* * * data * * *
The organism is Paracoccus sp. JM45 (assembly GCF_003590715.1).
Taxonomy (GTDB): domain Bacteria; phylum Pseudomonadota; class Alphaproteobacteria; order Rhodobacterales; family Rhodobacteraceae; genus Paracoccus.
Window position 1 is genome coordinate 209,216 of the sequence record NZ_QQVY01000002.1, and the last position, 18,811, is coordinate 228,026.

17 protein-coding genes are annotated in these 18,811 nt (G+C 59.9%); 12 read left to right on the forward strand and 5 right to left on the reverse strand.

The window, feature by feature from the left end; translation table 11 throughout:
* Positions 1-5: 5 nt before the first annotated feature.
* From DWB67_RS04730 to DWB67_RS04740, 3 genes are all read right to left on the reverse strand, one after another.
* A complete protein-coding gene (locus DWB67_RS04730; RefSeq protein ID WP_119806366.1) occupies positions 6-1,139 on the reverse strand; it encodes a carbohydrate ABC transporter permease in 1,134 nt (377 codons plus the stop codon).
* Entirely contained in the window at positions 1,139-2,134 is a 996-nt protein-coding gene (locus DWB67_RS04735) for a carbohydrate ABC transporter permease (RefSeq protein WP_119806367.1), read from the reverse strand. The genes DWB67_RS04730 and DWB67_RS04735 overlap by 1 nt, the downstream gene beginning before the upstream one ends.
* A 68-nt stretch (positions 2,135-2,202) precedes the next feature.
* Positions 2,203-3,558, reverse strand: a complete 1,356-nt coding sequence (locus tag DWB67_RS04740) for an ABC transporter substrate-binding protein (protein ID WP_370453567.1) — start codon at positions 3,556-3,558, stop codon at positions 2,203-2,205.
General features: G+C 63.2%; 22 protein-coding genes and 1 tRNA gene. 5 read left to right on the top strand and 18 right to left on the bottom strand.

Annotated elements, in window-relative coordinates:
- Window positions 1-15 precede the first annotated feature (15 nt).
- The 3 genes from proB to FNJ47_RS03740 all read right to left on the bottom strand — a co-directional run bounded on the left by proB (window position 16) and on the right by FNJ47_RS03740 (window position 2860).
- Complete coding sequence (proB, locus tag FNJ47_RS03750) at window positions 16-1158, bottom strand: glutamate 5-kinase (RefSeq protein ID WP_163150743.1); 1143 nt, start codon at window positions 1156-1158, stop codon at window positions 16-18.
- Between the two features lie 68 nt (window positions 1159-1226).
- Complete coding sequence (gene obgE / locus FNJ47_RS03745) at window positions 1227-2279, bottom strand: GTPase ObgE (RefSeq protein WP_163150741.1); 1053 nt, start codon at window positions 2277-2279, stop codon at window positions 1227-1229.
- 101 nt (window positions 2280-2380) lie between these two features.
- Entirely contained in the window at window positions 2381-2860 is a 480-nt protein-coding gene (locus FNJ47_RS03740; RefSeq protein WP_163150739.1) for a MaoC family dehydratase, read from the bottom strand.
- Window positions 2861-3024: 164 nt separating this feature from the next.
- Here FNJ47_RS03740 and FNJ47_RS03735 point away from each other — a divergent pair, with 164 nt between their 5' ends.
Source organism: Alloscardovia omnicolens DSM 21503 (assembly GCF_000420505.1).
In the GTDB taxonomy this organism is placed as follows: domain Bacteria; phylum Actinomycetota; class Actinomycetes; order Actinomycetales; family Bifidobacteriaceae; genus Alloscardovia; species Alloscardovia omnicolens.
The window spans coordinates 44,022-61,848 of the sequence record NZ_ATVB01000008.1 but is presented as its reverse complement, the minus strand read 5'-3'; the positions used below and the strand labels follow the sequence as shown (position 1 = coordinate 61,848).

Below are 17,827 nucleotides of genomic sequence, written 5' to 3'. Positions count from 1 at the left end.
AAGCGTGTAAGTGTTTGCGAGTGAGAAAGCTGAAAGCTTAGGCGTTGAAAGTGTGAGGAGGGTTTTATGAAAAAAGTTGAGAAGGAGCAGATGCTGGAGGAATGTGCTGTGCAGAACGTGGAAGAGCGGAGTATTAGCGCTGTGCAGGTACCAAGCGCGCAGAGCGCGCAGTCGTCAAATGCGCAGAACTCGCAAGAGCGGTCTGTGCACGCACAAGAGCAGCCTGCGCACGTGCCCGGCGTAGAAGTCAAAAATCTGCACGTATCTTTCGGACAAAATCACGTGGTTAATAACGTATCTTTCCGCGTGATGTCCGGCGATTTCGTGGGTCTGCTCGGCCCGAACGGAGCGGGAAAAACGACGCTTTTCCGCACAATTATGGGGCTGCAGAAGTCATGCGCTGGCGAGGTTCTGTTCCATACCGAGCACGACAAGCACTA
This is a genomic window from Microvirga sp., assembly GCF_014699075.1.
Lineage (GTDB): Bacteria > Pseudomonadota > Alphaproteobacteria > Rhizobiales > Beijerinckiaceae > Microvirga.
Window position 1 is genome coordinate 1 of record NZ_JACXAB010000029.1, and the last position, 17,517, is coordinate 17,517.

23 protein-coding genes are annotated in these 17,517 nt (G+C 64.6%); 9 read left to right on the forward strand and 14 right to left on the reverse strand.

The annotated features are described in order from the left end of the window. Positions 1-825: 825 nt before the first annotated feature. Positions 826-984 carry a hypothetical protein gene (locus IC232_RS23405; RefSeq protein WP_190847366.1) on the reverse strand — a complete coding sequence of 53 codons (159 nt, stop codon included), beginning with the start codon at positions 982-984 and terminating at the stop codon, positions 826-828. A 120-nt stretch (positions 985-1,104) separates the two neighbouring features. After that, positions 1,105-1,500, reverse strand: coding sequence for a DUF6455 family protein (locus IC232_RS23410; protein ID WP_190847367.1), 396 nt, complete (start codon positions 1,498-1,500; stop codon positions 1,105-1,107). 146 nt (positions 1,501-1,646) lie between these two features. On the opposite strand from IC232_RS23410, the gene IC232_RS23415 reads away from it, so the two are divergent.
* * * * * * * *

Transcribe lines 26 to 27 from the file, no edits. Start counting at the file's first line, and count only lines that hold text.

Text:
Below are 17,827 nucleotides of genomic sequence, written 5' to 3'. Positions count from 1 at the left end.
AAGCGTGTAAGTGTTTGCGAGTGAGAAAGCTGAAAGCTTAGGCGTTGAAAGTGTGAGGAGGGTTTTATGAAAAAAGTTGAGAAGGAGCAGATGCTGGAGGAATGTGCTGTGCAGAACGTGGAAGAGCGGAGTATTAGCGCTGTGCAGGTACCAAGCGCGCAGAGCGCGCAGTCGTCAAATGCGCAGAACTCGCAAGAGCGGTCTGTGCACGCACAAGAGCAGCCTGCGCACGTGCCCGGCGTAGAAGTCAAAAATCTGCACGTATCTTTCGGACAAAATCACGTGGTTAATAACGTATCTTTCCGCGTGATGTCCGGCGATTTCGTGGGTCTGCTCGGCCCGAACGGAGCGGGAAAAACGACGCTTTTCCGCACAATTATGGGGCTGCAGAAGTCATGCGCTGGCGAGGTTCTGTTCCATACCGAGCACGACAAGCACTA